Nordic Power 2X for Sustainable Road Transport

The Nordic P2X for Sustainable Road Transport assessed the potential for reduction of greenhouse gas emissions from road transport within the Nordics by the use of electrofuels. Renewable electricity from…

The Nordic P2X for Sustainable Road Transport assessed the potential for reduction of greenhouse gas emissions from road transport within the Nordics by the use of electrofuels. Renewable electricity from wind and solar is growing fast in the Nordics, which gives an opportunity for decarbonising the road transport sector, including both heavy (trucks and buses) and light vehicles (cars, mopeds and motorcycles).

The Nordic countries each have ambitious climate goals. Achieving the ambitious targets requires solutions to reduce emissions in the sectors where it has so far been difficult. One solution is the possibility of converting renewable power to hydrogen (via electrolysis) and to other electrofuels. The conversion of electricity will help to integrate more renewable energy into the energy system in sectors that are difficult to decarbonize, but may also reduce the rapidly growing need for expansion of the electricity infrastructure.

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Nordic P2X for Sustainable Road Transport: Executive Summary

Electrofuels (e-fuels) produced from renewable electricity in the Nordics could contribute to both increasing the domestic production of renewable fuels, and to achieving national targets for decarbonizing the transport sector. Reducing emissions from road transport can, to a significant degree, be achieved by vehicle electrification – being far more energy efficient on a well-to-wheel basis than e-fuels – but there is still a large demand of liquid and gaseous fuels expected, especially for heavy-duty transport, even in a time frame up to 2050. Together with biofuels, e-fuels – including both liquid and gaseous, carbon- containing fuels and hydrogen – could be an option to fill this demand.

The project – conducted in collaboration between CIT Industriell Energi AB, THEMA Consulting AS and VTT Technical Research Centre of Finland – identified candidate locations in the Nordic countries for hydrogen and subsequent e-fuel production (methane, methanol, DME and FT-diesel) for fuelling road transport within the Nordics for a timeframe up to 2045. Sites have been ranked by production costs, greenhouse gas emission savings, and infrastructural aspects. Water resource availability was also analysed, but results showed that water availability is not a critical factor for plant siting decision within the Nordics.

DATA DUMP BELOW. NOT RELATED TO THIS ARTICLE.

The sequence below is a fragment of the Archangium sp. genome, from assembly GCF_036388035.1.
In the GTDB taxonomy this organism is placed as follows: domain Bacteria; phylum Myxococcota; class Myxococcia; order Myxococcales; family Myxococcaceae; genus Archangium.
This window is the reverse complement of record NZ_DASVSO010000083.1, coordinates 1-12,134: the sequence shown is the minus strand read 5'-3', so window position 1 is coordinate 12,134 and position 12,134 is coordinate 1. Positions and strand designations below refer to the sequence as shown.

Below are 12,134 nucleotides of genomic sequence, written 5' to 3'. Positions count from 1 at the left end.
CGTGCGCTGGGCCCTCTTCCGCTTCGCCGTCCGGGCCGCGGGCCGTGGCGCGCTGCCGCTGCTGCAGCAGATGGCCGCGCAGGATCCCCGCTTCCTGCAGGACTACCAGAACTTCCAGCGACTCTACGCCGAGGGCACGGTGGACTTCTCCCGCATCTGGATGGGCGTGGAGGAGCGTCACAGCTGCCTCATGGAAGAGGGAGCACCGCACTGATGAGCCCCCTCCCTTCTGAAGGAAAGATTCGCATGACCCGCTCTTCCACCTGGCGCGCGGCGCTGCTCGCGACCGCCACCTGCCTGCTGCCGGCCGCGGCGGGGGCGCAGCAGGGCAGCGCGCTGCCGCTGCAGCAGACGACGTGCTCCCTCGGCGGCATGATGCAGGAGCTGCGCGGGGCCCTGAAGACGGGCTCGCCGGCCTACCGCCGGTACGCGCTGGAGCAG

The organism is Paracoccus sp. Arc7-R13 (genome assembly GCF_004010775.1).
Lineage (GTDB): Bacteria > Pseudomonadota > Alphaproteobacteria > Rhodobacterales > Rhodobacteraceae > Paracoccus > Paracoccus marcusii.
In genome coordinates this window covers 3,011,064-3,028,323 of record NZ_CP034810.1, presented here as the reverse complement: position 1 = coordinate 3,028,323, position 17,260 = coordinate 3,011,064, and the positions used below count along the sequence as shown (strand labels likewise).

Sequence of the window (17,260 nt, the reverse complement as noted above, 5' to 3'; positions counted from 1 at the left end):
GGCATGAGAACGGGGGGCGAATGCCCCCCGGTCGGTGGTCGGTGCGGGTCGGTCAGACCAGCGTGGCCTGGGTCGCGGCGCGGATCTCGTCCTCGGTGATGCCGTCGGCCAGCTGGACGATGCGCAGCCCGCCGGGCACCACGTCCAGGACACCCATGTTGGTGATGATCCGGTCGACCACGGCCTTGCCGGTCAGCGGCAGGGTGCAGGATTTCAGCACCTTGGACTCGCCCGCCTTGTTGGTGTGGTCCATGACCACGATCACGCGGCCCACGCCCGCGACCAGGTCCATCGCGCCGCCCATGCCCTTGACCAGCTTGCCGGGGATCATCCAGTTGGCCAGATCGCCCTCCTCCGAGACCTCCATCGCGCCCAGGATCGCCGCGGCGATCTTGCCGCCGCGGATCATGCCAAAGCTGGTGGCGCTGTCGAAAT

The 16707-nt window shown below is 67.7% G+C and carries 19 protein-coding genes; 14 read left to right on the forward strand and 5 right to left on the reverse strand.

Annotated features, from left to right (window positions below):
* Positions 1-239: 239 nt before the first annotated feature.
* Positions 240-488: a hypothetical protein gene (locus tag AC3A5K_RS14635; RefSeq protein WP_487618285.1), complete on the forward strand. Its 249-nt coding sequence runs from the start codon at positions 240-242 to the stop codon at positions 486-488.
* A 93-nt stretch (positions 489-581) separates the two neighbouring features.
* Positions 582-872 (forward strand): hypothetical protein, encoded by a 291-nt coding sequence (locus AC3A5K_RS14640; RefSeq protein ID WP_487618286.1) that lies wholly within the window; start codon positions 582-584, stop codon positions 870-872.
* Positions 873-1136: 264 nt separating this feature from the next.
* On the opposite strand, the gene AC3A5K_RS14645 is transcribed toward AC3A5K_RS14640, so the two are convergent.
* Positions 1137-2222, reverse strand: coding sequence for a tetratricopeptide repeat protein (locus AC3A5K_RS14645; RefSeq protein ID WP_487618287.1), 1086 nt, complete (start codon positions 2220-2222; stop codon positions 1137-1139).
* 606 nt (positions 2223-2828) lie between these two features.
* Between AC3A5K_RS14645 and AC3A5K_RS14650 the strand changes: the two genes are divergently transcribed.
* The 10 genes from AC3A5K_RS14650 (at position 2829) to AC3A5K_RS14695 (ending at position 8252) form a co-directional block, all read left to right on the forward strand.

The major conclusions from the present project are:

For e-fuel production sites co-located with industrial emissions sources in the Nordics, the key features of attractive sites are a low power price, potential by-product revenues and plant size

The location of e-fuel production sites at industrial large-scale CO2 sources in low power cost regions is a viable near-term choice to allow the rapid ramp-up of carbon-based e-fuel production in the Nordics. This is due to the most important factors for low e-fuel production costs being: a low power price, potential revenues of by-products (oxygen and heat), and plant size (economies of scale). For hydrogen e-fuel production, where plant economics are even more sensitive to power prices, this conclusion is also considered valid. Even though hydrogen production is not dependent on a CO2 source, benefits from co-location with industrial infrastructure are still to be expected, and low power price regions will still be the most attractive from a production cost perspective.

The present assessment is based on the current energy system infrastructure and known near- to medium-term developments. The report authors analysed whether locating hydrogen production where power was cheapest in the Nordics and then paying for hydrogen transport was likely to be cheaper than local hydrogen production for e-fuel production facilities located at industrial CO2 sources. This analysis indicates that power price differences within the Nordics are too small relative to the costs of hydrogen transportation to motivate off-site hydrogen production elsewhere in the region. Future changes to the relevant infrastructure – such as the build-up of an extensive hydrogen transport infrastructure or a CO2 transport system – might lead to differing conclusions.

Power consumption is the main limiting factor on the volume of fuels that can be produced

The upper limit for e-fuel production is set by the maximum size of electrolyser chosen in the analysis (200 MWel). This assumption accounts for potential limitations in electric power supply infrastructure. The theoretical amount of e-fuels produced based on the availability of carbon dioxide would be substantially higher. Consequently, a massive ramp-up of capacity could generate substantial amounts of e-fuels provided there was an available supply of renewable power. The estimated e-fuel amounts generated from the 15 sites with the lowest production costs in the Nordics correspond to a share of about 10 % of total energy demand for road transport, well in line with e-fuel uptake scenarios developed as part of this study. However, the focus of the analysis was on identifying the relative attractiveness of different e-fuel production sites and further investigation would be necessary to come up with better founded estimates of possible e-fuel production volumes.

E-fuel production at smaller scale from biogas plants can be a cost-competitive alternative from a national perspective